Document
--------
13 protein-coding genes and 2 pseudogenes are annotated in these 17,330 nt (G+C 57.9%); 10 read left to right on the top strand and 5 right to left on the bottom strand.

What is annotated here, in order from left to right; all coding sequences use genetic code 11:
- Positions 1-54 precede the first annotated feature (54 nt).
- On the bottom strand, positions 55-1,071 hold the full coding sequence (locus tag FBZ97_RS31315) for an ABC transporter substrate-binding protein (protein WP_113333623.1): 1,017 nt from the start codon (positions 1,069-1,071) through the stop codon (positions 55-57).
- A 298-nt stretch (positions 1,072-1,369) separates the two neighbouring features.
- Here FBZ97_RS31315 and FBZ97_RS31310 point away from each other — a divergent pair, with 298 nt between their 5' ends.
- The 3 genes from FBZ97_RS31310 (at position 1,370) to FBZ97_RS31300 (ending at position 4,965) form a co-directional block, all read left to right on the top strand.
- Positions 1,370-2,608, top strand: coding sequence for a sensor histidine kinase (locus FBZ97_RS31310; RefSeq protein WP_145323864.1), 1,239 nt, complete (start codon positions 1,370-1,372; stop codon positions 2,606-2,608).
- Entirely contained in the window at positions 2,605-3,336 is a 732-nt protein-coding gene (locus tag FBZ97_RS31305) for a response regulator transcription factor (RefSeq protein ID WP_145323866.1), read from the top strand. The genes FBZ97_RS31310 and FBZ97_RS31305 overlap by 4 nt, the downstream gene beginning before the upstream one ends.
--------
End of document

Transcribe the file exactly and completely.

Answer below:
13 protein-coding genes and 2 pseudogenes are annotated in these 17,330 nt (G+C 57.9%); 10 read left to right on the top strand and 5 right to left on the bottom strand.

What is annotated here, in order from left to right; all coding sequences use genetic code 11:
- Positions 1-54 precede the first annotated feature (54 nt).
- On the bottom strand, positions 55-1,071 hold the full coding sequence (locus tag FBZ97_RS31315) for an ABC transporter substrate-binding protein (protein WP_113333623.1): 1,017 nt from the start codon (positions 1,069-1,071) through the stop codon (positions 55-57).
- A 298-nt stretch (positions 1,072-1,369) separates the two neighbouring features.
- Here FBZ97_RS31315 and FBZ97_RS31310 point away from each other — a divergent pair, with 298 nt between their 5' ends.
- The 3 genes from FBZ97_RS31310 (at position 1,370) to FBZ97_RS31300 (ending at position 4,965) form a co-directional block, all read left to right on the top strand.
- Positions 1,370-2,608, top strand: coding sequence for a sensor histidine kinase (locus FBZ97_RS31310; RefSeq protein WP_145323864.1), 1,239 nt, complete (start codon positions 1,370-1,372; stop codon positions 2,606-2,608).
- Entirely contained in the window at positions 2,605-3,336 is a 732-nt protein-coding gene (locus tag FBZ97_RS31305) for a response regulator transcription factor (RefSeq protein ID WP_145323866.1), read from the top strand. The genes FBZ97_RS31310 and FBZ97_RS31305 overlap by 4 nt, the downstream gene beginning before the upstream one ends.